The Vicious Cycle – Helping Teams Overcome Stress

 

All of us have, a backup style. Most of the time we operate in our normal, what comes natural temperament style, but stress can push us to our backup style and the deeper the stress the more away from our natural style we can drift.

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A person's primary backup style is simply his or her predictable, unconscious shift of behavior to more extreme, rigid, and nonnegotiable forms. Backup behavior is usually counterproductive for the person using it and it's extremely  hard for other team members.

Each temperament has it's own backup style, but to keep things simple they usually can be categorized into two forms: Fight or Flight. About half of the population decides to attack or become very autocratic (that's Fight) and roughly the other half of the population seeks to avoid the situation or simply gives in (these are Flight).

People of one temperament can rub people of another temperament the wrong way. There's even more possibility for this when one or both are operating in their backup style. When one person is in backup they tend to push others into backup and a vicious cycle of increasingly antagonistic jabs and problems occur in the team.

There are several things you as a leader need to do to stop this unproductive and harmful cycle:

  • Understand your team member's backup styles. Once you understand their temperament and then the accompanying backup style, you will more easily recognize when a team member is under stress. That's the time to move in and find out the underlying cause. You also need to know your backup and recognize when you are operating in backup and how it's negatively affecting your team.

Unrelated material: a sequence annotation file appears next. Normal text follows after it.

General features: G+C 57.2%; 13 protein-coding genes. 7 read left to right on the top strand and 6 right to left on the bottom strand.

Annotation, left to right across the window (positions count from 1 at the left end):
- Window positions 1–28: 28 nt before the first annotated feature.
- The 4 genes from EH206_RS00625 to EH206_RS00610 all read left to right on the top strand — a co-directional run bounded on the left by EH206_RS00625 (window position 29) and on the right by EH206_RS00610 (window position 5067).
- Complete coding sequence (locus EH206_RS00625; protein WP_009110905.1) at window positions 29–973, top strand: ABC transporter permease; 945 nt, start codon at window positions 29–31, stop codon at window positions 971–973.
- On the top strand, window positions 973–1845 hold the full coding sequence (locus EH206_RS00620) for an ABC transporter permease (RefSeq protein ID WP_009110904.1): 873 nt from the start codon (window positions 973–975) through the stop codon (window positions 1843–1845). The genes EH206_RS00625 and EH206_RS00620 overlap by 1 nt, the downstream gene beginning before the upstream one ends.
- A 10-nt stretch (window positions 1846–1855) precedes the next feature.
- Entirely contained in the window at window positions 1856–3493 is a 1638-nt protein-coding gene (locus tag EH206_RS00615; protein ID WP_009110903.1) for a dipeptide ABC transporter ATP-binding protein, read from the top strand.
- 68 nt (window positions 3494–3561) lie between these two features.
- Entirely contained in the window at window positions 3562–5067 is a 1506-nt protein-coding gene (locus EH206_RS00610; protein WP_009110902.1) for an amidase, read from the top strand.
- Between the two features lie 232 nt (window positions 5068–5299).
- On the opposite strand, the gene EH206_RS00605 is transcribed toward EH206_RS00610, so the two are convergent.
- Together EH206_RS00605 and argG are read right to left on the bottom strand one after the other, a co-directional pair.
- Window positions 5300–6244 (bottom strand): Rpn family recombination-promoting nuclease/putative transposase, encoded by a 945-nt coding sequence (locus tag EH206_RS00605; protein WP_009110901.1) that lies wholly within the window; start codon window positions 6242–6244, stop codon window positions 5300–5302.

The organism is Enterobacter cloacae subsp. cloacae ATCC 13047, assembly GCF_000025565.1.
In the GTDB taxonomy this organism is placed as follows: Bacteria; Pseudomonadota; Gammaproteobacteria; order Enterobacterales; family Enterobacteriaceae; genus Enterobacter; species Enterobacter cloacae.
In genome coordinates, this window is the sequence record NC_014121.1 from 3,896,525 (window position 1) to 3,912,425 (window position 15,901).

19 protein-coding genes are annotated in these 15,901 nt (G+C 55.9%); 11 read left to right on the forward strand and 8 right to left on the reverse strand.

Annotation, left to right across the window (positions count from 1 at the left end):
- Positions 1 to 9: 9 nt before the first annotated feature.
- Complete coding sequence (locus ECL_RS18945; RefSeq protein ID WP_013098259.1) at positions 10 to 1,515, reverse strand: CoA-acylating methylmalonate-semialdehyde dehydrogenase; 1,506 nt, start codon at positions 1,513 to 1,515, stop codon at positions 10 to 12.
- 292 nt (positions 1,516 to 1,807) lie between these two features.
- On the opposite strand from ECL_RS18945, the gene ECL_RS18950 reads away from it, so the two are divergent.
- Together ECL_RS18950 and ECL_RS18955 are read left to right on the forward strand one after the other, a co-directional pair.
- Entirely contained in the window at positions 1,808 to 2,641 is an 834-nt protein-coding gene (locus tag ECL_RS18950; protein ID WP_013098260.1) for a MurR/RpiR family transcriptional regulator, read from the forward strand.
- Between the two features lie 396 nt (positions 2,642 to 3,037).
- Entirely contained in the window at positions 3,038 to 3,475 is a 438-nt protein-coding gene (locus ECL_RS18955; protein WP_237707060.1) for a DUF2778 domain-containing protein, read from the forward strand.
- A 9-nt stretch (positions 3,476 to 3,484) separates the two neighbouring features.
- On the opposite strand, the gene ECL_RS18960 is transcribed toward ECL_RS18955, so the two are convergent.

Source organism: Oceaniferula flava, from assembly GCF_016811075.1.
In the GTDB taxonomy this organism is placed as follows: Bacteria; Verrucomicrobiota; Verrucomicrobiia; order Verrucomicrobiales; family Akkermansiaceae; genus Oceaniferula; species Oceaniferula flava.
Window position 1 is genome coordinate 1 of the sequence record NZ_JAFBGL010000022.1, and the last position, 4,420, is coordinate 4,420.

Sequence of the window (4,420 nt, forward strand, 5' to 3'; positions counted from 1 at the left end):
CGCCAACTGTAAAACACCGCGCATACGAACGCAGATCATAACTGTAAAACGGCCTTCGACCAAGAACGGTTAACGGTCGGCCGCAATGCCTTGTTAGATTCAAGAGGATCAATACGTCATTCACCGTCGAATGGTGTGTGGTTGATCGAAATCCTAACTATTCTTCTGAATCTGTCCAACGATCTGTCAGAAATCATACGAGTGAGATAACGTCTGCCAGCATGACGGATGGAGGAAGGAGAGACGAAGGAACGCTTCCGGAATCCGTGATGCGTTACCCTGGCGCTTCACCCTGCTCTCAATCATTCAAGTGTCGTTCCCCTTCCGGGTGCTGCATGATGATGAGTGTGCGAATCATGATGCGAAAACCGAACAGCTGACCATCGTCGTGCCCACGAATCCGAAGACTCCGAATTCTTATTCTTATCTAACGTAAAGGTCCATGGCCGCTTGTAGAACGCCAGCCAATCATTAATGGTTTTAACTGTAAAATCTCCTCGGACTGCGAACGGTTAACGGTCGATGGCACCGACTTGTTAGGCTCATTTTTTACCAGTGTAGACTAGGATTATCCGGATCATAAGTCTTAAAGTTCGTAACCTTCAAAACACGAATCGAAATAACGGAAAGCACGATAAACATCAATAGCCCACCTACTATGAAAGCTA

• Get it out in the open. When you recognize the stress, make sure you talk privately with the team member and use empathetic questions to get the stress or problem out in the open. Don't let it sit there and fester. It can destroy your team from within. The problem may be that your temperament and the team member's temperament are clashing, If this is true. . .
  • Learn to be Flexible. You as the leader can learn to flex your style enough to do what is appropriate for the immediate situation. It's not manipulation but a way to  help a team member out of their backup. If you are a "Flight" person and your team member is a "Fight" person, at the moment of stress you need to put aside your own temperament style, and recognize that every time you want to give in your team member wants to fight and that may well be the answer to the issue. Flexibility is temporary, it does not mean giving up your goals. It means working toward your goals in ways that are more comfortable to a person who is wired differently than you are.

You can relieve stress and team discord by simply recognizing back up styles and how they work. You can also consciously "flex" your style with sensitivity, integrity and competence and see mutually beneficial team outcomes that will lead to better performance and happier people.

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Brennan Manning

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